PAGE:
William “Bill” Riley is the director of the Office of Behavioral and Social Sciences Research at the National Institutes of Health. He will participate in a congressional briefing on “Social Science Solutions for Health, Public Safety, Computing, and Other National Priorities” on October 4, 2017. To learn more,
While waiting in line for a Broadway play, the couple behind us asked why we were in New York, and I told them that I was at a meeting on medication adherence. “Oh, you’re a doctor?” they asked. “Technically, yes, but I’m a psychologist” I said. They responded, “What does psychology have to do with medication adherence?” It struck me at that moment that most people do not understand that social and behavioral factors are the primary contributors to health and illness, and that when ill, these factors also play a significant role in disease management and healthcare delivery, including the relatively simple behavior of taking a pill.
It is understandable why so many people underestimate the importance of social and behavioral determinants of health. The airwaves are saturated with commercials touting various medications, devices, and healthcare facilities, as well as for legal assistance should you have been injured by any of these products and services. In contrast, social and behavioral contributions to health and disease management are not so well advertised and often blend into the background of daily life.
One could also be misled regarding the importance of social and behavioral determinants of health based on the funding allocations at the National Institutes of Health (NIH). Social and behavioral factors account for approximately 50 percent of the premature deaths in the United States, but only about 10 percent of the grants funded by the NIH each year have social and behavioral aspects in the research proposed. The role of the office I direct at the NIH, the Office of Behavioral and Social Sciences Research (OBSSR), is to enhance the impact of health-related behavioral and social sciences research, communicate health-related behavioral and social sciences research findings to various stakeholders within and outside the federal government, and coordinate the behavioral and social sciences conducted and supported by the NIH. To accomplish this mission, we released our strategic plan for fiscal years 2017-2021.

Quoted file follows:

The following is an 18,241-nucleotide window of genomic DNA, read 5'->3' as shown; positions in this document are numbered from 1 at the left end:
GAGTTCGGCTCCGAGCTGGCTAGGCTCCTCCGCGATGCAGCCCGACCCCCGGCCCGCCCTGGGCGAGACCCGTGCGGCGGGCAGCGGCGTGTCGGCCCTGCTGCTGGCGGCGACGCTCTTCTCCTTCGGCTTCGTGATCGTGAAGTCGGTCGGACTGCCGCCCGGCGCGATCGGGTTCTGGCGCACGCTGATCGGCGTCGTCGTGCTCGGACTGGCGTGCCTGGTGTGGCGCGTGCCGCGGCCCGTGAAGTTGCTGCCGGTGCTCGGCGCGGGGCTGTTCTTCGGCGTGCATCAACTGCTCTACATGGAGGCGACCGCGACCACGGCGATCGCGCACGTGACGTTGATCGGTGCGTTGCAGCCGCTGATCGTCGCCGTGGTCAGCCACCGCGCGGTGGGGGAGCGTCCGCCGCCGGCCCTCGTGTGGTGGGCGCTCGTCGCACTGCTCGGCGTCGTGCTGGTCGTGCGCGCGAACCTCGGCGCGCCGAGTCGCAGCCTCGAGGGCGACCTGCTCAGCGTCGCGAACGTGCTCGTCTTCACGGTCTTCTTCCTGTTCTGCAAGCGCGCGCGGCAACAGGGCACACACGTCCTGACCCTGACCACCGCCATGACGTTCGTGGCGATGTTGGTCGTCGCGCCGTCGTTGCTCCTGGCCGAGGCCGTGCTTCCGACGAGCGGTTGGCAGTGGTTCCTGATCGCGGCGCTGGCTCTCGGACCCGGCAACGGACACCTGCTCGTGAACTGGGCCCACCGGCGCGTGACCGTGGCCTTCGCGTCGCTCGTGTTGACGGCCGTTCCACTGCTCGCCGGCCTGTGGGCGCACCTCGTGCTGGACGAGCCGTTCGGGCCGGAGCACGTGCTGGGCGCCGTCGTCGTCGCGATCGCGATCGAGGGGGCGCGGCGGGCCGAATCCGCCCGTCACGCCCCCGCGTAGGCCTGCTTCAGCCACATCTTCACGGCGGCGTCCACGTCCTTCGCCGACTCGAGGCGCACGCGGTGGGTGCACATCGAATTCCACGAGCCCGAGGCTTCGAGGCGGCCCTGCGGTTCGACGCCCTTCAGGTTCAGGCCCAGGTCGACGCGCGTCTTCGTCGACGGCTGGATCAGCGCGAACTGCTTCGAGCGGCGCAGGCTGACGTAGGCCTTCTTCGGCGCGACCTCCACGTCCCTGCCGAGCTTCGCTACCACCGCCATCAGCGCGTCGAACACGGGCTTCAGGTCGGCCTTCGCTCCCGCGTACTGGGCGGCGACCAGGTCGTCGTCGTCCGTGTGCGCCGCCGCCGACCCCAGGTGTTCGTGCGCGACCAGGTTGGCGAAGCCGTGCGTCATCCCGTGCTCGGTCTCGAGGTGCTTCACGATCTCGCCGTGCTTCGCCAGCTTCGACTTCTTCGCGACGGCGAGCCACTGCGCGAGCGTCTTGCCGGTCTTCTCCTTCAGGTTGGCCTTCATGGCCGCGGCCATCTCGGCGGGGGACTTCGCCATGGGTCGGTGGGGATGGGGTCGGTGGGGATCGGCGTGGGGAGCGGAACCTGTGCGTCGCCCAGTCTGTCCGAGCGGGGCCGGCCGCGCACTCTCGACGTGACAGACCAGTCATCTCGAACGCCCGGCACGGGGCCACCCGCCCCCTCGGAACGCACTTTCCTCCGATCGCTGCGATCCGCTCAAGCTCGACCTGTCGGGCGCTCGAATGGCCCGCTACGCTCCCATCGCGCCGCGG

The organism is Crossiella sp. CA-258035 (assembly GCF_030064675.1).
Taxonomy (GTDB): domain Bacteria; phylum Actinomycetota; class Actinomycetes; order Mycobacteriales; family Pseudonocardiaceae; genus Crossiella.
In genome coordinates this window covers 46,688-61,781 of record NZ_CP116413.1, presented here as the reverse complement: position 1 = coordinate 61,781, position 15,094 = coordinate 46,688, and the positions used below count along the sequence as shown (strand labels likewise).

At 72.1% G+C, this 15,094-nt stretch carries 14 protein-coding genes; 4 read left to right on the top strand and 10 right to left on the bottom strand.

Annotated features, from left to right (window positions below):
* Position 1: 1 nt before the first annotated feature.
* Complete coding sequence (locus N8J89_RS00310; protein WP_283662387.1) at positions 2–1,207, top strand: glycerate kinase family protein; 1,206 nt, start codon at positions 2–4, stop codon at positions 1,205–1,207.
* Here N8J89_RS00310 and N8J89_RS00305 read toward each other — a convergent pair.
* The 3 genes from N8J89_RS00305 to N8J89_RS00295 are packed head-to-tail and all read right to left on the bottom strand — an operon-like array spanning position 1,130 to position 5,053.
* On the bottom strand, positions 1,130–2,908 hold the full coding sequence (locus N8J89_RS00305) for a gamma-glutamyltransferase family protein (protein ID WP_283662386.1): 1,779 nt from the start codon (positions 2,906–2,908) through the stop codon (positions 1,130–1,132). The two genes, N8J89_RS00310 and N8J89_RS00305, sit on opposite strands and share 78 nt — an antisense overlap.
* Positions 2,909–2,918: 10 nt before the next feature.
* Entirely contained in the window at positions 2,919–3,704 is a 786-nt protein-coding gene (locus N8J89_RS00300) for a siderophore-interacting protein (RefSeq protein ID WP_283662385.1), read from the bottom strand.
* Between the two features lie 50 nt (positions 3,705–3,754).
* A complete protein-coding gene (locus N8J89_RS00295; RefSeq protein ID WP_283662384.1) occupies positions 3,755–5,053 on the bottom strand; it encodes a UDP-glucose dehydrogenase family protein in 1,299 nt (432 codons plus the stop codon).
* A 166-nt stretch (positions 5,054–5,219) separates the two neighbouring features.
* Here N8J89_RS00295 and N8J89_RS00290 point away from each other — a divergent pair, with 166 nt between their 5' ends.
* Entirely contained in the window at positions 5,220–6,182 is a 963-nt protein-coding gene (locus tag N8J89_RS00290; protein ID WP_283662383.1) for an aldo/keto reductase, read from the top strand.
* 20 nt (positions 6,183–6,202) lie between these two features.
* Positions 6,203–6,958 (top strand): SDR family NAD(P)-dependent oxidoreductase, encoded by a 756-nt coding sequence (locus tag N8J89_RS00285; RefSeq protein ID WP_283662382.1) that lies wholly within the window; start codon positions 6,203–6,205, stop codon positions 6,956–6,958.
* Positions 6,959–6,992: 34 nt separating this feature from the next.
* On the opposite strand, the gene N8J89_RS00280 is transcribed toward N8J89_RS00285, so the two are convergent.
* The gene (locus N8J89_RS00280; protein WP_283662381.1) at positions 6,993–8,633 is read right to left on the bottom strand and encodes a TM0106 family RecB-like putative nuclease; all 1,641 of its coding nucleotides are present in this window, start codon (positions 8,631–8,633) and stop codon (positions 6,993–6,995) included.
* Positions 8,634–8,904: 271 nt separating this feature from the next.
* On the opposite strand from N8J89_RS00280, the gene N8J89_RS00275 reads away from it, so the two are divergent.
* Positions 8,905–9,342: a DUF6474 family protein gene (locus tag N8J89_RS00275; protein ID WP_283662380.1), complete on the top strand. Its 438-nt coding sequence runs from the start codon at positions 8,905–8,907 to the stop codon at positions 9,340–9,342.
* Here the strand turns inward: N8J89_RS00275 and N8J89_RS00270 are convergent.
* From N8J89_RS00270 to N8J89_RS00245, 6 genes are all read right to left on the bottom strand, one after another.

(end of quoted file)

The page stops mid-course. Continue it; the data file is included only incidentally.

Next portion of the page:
The following are just a few examples of the titles from over 2,600 new behavioral and social sciences research grants the NIH funded in fiscal year 2016:
- Adolescent binge drinking and its effects on adult brain and behavior
- Strategies to promote cessation in smokers who are not ready to quit
- Modeling the coupled dynamics of influenza transmission and vaccination behavior
- Randomized trial of abandoned house remediation and its effects on substance abuse and violence
- Sleep disturbance, inflammation, and cellular aging in breast cancer
- Opioid prescribing in Medicaid: healthcare utilization and deaths
- Development of gaze control for integration of language and visual information in deaf children
- Parent training program to improve outcomes in childhood obesity treatment
- The effect of a housing mobility program on environmental exposures and asthma comorbidity among low-income minorities
- At risk driving and compensatory strategies in older adults with glaucoma
- Neurocognition, lifestyle modification, and treatment resistant hypertension
- Fear extinction and sleep across the spectrum of severity in post-traumatic hyperarousal
The NIH and OBSSR are committed to ensuring that the research we fund has a public health impact. In the social and behavioral sciences, there are many examples of how prior research has led to improved public health. For example, we now have effective interventions for health risk behaviors such as smoking, poor diet, and sedentary behavior. Due to social and behavioral research, patients managing a chronic disease have a range of effective strategies to help them and their providers better manage their condition.
Social and behavioral scientists also understand that many health influences occur above the level of the individual and outside the healthcare system. Economic stability, neighborhood characteristics, education, food access, social systems, and health care access are but a few of the many factors identified by research to influence the health of the population. One example of such research is a study by Ludwig and colleagues. In the 1990s, the Department of Housing and Urban Development (HUD) randomly assigned women and their children living in public housing to traditional housing vouchers versus vouchers that were redeemable only if they moved to a low-poverty area. Over 10 years later, those receiving the low-poverty housing vouchers were less likely to be obese or have diabetes than those who received traditional housing vouchers. While we do not understand the mechanisms by which moving from high-poverty to low-poverty housing produces its positive health effects, these types of studies have important implications for population-level policies aimed at improved the health and welfare of our nation.
One of the many exciting aspects of health-related social and behavioral research is the breadth of potential factors considered, from genetics to macro-economics and everything in between. Why social science? Because the social and behavioral sciences have and will continue to contribute to improving the health of the population.